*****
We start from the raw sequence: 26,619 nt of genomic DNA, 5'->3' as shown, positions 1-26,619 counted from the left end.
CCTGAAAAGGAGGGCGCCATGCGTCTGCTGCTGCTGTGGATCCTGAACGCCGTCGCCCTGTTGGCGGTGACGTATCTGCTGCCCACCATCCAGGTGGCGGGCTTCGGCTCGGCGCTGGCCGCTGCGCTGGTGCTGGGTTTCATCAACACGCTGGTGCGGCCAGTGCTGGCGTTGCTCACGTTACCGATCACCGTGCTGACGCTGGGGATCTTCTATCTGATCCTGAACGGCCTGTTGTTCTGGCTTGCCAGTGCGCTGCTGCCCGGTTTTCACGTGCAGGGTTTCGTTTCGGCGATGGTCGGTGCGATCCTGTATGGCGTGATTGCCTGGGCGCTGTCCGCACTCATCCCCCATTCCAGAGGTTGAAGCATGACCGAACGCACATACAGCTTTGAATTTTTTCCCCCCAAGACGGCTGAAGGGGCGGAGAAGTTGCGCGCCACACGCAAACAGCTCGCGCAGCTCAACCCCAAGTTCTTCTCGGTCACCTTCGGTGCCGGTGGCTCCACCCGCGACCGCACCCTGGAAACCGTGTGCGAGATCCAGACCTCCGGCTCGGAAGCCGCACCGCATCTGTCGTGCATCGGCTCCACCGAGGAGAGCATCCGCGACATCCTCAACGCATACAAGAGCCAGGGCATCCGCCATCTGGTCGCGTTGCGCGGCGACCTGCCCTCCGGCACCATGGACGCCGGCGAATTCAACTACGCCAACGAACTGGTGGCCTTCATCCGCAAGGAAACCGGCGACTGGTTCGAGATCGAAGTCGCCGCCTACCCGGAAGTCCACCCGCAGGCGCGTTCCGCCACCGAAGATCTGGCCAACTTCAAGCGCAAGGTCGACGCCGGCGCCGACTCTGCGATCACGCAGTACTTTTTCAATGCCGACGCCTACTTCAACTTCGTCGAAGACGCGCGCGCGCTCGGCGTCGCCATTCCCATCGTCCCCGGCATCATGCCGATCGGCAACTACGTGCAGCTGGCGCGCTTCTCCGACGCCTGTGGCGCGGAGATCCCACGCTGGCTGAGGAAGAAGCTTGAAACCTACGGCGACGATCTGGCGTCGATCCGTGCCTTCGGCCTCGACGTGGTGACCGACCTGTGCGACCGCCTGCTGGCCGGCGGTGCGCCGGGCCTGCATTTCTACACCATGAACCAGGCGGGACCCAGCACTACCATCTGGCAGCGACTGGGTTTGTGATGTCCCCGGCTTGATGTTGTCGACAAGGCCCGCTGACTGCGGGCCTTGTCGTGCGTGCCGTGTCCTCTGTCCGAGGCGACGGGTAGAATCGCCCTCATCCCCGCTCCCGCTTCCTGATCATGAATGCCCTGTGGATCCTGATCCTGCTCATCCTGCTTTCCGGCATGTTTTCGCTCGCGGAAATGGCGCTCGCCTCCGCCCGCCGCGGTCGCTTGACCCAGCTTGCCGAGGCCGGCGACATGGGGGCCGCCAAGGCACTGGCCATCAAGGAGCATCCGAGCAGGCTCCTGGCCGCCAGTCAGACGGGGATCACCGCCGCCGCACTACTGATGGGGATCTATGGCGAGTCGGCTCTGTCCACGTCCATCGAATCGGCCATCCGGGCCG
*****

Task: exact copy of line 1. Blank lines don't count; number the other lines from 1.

We start from the raw sequence: 26,619 nt of genomic DNA, 5'->3' as shown, positions 1-26,619 counted from the left end.